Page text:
PHOENIX -- The Arizona House of Representatives has for the second time voted down a bill that would have reduced income taxes to offset new collections from online sales.
House Bill 2465, introduced by Republican Rep. J.D. Mesnard of Chandler, would require state tax authorities to determine how much in new sales taxes were collected in online sales in the first year and reduce the following year's income tax rate by the same amount. Estimates of revenue from Internet sales tax vary from $100 million to more than $700 million in additional state and local sales tax dollars per year.
People who purchase items online now owe state sales taxes, but there's no way for the state to enforce that requirement. Part of an overhaul of the state's business sales tax collection system last year would allow Arizona to collect those taxes if the U.S. Congress passes the Marketplace Fairness Act. The proposal has passed the senate but awaits action in the U.S. House.
Mesnard said collecting taxes on internet sales is essentially a new tax because it has never been enforced. Democrats argue that doing those collections is just closing a loophole.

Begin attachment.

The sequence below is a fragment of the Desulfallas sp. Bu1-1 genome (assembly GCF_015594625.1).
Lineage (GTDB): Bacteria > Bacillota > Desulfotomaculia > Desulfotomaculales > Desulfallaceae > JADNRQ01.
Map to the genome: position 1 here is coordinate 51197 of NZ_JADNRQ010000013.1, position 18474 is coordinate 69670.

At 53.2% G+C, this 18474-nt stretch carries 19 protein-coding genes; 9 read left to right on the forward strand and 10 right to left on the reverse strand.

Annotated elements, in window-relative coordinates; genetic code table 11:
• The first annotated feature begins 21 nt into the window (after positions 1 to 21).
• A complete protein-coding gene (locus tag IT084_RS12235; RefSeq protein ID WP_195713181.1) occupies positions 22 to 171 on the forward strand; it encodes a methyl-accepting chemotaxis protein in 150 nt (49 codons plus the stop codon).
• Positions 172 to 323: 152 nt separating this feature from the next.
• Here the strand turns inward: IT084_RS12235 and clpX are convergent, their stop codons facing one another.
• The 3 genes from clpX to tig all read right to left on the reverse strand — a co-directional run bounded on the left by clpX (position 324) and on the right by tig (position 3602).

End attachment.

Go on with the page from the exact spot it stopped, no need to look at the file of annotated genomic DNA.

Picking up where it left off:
Mesnard said taxpayers already pay enough. He implored legislators who had voted against his bill to reconsider.
``I think most of our constituents will be outraged,'' he said.
Rep. Ethan Orr, R-Tucson, said he wasn't comfortable voting for a bill that would offset taxes that are not collected yet.
The House voted against the measure 30-28 on Tuesday.
Legislators also voted for the second time on a Republican bill that would allow Arizona cities and towns to enter restricted federal land without permission in emergencies.
This time around, members approved House Bill 2541 after voting it down last week. They passed the bill by Rep. Kelly Townsend, R-Mesa, with a 35-23 vote.
Townsend says she was inspired by the battle between the city of Tombstone and the federal government over access to repair its water supply system in the Coronado National Forest. She says local authorities should have the right to go in where needed without being granted approval first in cases of emergency.
The bill lost support last week because House attorneys said it was in conflict with federal law and likely unconstitutional.
Rep. Bob Robson, R-Chandler, voted against the bill last week but in favor of it this week. He said he changed his vote because Townsend assured him she would rework language in the bill to address concerns over constitutionality.
Associated Press reporter Bob Christie contributed to this report.